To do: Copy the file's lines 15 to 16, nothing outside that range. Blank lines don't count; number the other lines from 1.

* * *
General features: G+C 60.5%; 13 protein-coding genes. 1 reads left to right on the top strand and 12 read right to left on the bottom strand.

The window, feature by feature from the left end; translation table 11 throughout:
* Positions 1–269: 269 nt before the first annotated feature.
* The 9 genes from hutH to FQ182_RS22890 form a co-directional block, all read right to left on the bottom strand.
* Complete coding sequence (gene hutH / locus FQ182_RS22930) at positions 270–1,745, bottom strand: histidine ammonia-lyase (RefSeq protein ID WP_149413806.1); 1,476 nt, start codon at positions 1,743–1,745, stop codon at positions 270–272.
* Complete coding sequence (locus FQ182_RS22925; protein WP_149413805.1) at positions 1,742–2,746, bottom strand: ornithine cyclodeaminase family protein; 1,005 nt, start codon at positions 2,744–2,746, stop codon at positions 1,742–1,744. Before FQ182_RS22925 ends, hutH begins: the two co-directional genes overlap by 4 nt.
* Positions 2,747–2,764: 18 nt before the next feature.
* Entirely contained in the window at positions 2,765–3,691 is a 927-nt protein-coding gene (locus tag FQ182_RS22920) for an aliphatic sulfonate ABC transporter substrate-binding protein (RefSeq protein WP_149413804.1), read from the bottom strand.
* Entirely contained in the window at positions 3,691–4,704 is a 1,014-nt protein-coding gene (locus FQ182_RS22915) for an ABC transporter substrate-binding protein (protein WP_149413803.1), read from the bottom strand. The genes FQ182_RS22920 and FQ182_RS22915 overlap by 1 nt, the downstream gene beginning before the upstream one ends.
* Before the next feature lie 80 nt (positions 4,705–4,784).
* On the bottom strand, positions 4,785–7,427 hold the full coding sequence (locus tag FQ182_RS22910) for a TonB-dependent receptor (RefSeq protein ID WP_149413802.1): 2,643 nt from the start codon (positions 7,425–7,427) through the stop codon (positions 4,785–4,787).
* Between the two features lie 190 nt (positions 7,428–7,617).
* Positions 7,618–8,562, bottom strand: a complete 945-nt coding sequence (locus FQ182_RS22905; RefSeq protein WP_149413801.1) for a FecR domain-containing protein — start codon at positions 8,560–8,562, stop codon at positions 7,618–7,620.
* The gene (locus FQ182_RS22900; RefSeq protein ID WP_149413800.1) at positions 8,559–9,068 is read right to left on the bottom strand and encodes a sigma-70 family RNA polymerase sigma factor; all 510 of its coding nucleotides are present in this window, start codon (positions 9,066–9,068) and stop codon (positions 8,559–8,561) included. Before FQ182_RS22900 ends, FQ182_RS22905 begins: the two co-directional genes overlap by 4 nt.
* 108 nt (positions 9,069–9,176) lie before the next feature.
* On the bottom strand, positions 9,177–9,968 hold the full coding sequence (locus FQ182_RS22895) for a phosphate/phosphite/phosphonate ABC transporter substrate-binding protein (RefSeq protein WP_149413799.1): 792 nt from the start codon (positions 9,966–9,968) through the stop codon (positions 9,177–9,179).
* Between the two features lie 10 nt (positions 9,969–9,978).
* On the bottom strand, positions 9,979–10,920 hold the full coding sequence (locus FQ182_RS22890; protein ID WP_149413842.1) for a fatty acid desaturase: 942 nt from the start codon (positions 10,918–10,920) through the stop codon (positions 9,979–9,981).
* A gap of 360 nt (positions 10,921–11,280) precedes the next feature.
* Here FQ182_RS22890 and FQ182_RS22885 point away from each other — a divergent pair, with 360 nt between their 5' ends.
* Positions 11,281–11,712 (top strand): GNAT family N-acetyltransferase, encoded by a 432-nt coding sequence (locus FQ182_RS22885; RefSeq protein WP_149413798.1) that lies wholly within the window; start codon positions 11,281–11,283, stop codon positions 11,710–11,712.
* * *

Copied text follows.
* 108 nt (positions 9,069–9,176) lie before the next feature.
* On the bottom strand, positions 9,177–9,968 hold the full coding sequence (locus FQ182_RS22895) for a phosphate/phosphite/phosphonate ABC transporter substrate-binding protein (RefSeq protein WP_149413799.1): 792 nt from the start codon (positions 9,966–9,968) through the stop codon (positions 9,177–9,179).